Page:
The aims of the thesis was to explain this velocity shift and simultaneously to contribute to a future safe and contrast specific application by further characterizing the non-linear acoustic properties of UCA when located in an acoustic field. Of specific interest was to evaluate in which way nonlinear wave propagation affects the response from UCA and if a change in pulse shape, length or polarity can be utilized to increase the nonlinear signal contribution.

    Twelve patients with ischemic heart disease were examined with CTDI before and after UCA-administration in order to verify the change in peak systolic velocity. An experimental in vitro model including flow and tissue phantoms for UCA was established for CTDI. Raw data from single-element transducers and clinical ultrasound systems were collected for three different UCA and analyzed to determine if the observed velocity shift could be reproduced in vitro and to find a possible cause. Our results show in vivo and in vitro that UCA will affect the autocorrelation phase shift estimator used for CTDI in terms of contribution from rupturing UCA microbubbles, which explains the velocity shift. CTDI during contrast infusion should therefore be avoided unless it can be performed at low MI where the majority of the UCA are intact.

    The computational model for spatial superposition of attenuated waves was modified to include an operator for pulse distortion from nonlinear wave propagation. The Matlab™ toolbox Bubblesim based on a modified Rayleigh-Plesset-equation and with insonation parameters such as frequency, pressure amplitude, pulse length and polarity was used to study the response from single microbubbles either for simulated pulses or for pulses generated by clinical ultrasound systems and single element transducers. The combination of the two models also provided a computational platform to asses pulse distortion from nonlinear wave propagation, the response of the UCA bubble and the linear backscatter of the low amplitude bubble echo. When evaluating the harmonic response in simulations and in vitro, the interaction of the excitation pulses with the contrast bubbles was identified as the main cause of nonlinear scattering, and a 2-3 dB increase of the second harmonic amplitude depends on nonlinear distortions of the incident pulse. By applying small changes of short (<3.5 cycles) and fragmented transmitted wideband pulses of 2-2.5 MHz, it is shown that inverted pulse polarity considerably modulates power without affecting a low and safe MI (<0.4), and the results lodged promise to further to enhance a contrast response.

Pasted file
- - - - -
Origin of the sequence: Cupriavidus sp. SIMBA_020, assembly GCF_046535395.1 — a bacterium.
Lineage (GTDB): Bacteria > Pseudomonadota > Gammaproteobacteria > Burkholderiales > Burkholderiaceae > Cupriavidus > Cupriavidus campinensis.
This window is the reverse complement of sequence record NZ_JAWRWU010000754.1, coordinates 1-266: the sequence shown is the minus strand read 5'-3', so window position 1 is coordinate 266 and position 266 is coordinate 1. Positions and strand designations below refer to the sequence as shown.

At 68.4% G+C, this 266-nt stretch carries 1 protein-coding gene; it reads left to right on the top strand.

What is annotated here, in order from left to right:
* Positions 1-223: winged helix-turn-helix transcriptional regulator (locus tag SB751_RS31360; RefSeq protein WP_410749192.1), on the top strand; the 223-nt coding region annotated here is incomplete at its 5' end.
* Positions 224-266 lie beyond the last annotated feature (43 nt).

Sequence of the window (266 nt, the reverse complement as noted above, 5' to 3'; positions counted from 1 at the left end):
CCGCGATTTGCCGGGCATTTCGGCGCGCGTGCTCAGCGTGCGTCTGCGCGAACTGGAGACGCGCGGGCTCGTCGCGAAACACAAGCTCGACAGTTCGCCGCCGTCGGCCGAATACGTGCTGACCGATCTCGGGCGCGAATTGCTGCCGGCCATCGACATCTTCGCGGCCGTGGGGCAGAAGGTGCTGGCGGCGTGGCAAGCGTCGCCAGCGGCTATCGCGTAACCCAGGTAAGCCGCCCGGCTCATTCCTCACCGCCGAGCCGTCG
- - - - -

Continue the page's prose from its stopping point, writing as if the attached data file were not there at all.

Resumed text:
List of papers
    1. Effects of ultrasound contrast agents on doppler tissue velocity estimation
    Open this publication in new window or tab >>Effects of ultrasound contrast agents on doppler tissue velocity estimation
    Show others...
    2006 (English)In: Journal of the American Society of Echocardiography, ISSN 0894-7317, E-ISSN 1097-6795, Vol. 19, no 2, p. 154-164Article in journal (Refereed) Published
    Abstract [en]

    The combination of Doppler tissue imaging and myocardial contrast echocardiography has the potential to provide information about motion and perfusion of the myocardium in a single examination. The purpose of this study was to establish how the presence of ultrasound contrast agent (UCA) affects measurements of Doppler tissue velocities in vivo and in vitro. We performed echocardiography in 12 patients with ischemic heart disease before and immediately after a slow intravenous infusion of the UCA Optison, using color Doppler tissue imaging to examine the effect of contrast agents in vivo. The myocardial peak systolic velocities and their integrals were analyzed in digitally stored cineloops before and after contrast administration. To distinguish between methodologic and physiologic factors affecting the measurement of tissue velocity in vitro, experiments with a rotating disk and a flow cone phantom were also carried out for the 3 contrast agents: Optison, Sonovue, and Sonazoid. In vivo results show that the values for peak systolic velocity increased by about 10% during contrast infusion, from mean 5.2 ± 1.8 to 5.7 ± 2.3 cm/s (P = .02, 95% confidence interval 2%-16%). The increase in myocardial peak systolic velocities was verified in experimental models in which the UCA increased the estimated mean velocity in the order of 5% to 20% for the motion interval of 5 to 7 cm/s, corresponding to the myocardial velocities studied in vivo. The response was similar for all 3 contrast agents and was not affected by moderate variations in concentration of the agent. We have shown that the presence UCA will affect Doppler tissue measurements in vivo and in vitro. The observed bias is presumed to be an effect of harmonic signal contribution from rupturing contrast agent microbubbles and does not indicate biologic or physiologic effects. Copyright 2006 by the American Society of Echocardiography.

    National Category
    Medical and Health Sciences
    Identifiers
    urn:nbn:se:liu:diva-28716 (URN)10.1016/j.echo.2005.09.025 (DOI)13885 (Local ID)13885 (Archive number)13885 (OAI)
    Available from: 2009-10-09 Created: 2009-10-09 Last updated: 2017-12-13
    2. Contrast Biases the Autocorrelation Phase Shift Estimation in Doppler Tissue Imaging
    Open this publication in new window or tab >>Contrast Biases the Autocorrelation Phase Shift Estimation in Doppler Tissue Imaging